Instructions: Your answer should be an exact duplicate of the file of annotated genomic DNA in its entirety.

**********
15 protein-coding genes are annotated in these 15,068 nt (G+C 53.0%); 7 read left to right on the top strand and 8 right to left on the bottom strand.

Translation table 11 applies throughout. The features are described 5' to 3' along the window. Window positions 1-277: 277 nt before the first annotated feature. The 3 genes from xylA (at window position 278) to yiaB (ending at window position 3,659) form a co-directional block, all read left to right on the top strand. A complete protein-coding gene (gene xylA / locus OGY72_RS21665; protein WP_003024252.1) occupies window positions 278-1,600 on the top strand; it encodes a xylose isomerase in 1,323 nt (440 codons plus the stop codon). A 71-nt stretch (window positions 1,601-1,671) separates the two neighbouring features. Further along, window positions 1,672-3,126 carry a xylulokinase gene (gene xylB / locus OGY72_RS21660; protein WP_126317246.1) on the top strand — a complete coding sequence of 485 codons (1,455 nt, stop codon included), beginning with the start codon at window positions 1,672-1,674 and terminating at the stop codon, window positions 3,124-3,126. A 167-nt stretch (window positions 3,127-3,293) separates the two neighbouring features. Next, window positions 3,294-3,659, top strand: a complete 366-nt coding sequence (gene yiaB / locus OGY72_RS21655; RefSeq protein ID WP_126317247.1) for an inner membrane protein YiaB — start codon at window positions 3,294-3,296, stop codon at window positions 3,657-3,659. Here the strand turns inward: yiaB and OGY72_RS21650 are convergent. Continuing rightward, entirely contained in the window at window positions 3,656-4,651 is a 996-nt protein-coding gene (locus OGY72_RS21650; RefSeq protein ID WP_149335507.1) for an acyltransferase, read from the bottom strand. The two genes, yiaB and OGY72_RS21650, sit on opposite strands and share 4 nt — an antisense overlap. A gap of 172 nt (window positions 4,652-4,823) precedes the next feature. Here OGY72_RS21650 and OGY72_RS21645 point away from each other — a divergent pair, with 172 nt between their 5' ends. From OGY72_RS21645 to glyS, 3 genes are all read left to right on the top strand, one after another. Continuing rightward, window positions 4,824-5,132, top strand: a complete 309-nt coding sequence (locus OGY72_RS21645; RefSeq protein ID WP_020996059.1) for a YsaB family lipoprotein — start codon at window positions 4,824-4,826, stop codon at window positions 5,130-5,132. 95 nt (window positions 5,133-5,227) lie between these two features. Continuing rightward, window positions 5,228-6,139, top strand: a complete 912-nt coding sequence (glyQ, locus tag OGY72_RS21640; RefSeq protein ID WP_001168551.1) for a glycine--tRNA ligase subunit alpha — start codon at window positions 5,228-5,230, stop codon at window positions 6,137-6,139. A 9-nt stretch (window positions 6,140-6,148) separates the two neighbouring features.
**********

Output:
15 protein-coding genes are annotated in these 15,068 nt (G+C 53.0%); 7 read left to right on the top strand and 8 right to left on the bottom strand.

Translation table 11 applies throughout. The features are described 5' to 3' along the window. Window positions 1-277: 277 nt before the first annotated feature. The 3 genes from xylA (at window position 278) to yiaB (ending at window position 3,659) form a co-directional block, all read left to right on the top strand. A complete protein-coding gene (gene xylA / locus OGY72_RS21665; protein WP_003024252.1) occupies window positions 278-1,600 on the top strand; it encodes a xylose isomerase in 1,323 nt (440 codons plus the stop codon). A 71-nt stretch (window positions 1,601-1,671) separates the two neighbouring features. Further along, window positions 1,672-3,126 carry a xylulokinase gene (gene xylB / locus OGY72_RS21660; protein WP_126317246.1) on the top strand — a complete coding sequence of 485 codons (1,455 nt, stop codon included), beginning with the start codon at window positions 1,672-1,674 and terminating at the stop codon, window positions 3,124-3,126. A 167-nt stretch (window positions 3,127-3,293) separates the two neighbouring features. Next, window positions 3,294-3,659, top strand: a complete 366-nt coding sequence (gene yiaB / locus OGY72_RS21655; RefSeq protein ID WP_126317247.1) for an inner membrane protein YiaB — start codon at window positions 3,294-3,296, stop codon at window positions 3,657-3,659. Here the strand turns inward: yiaB and OGY72_RS21650 are convergent. Continuing rightward, entirely contained in the window at window positions 3,656-4,651 is a 996-nt protein-coding gene (locus OGY72_RS21650; RefSeq protein ID WP_149335507.1) for an acyltransferase, read from the bottom strand. The two genes, yiaB and OGY72_RS21650, sit on opposite strands and share 4 nt — an antisense overlap. A gap of 172 nt (window positions 4,652-4,823) precedes the next feature. Here OGY72_RS21650 and OGY72_RS21645 point away from each other — a divergent pair, with 172 nt between their 5' ends. From OGY72_RS21645 to glyS, 3 genes are all read left to right on the top strand, one after another. Continuing rightward, window positions 4,824-5,132, top strand: a complete 309-nt coding sequence (locus OGY72_RS21645; RefSeq protein ID WP_020996059.1) for a YsaB family lipoprotein — start codon at window positions 4,824-4,826, stop codon at window positions 5,130-5,132. 95 nt (window positions 5,133-5,227) lie between these two features. Continuing rightward, window positions 5,228-6,139, top strand: a complete 912-nt coding sequence (glyQ, locus tag OGY72_RS21640; RefSeq protein ID WP_001168551.1) for a glycine--tRNA ligase subunit alpha — start codon at window positions 5,228-5,230, stop codon at window positions 6,137-6,139. A 9-nt stretch (window positions 6,140-6,148) separates the two neighbouring features.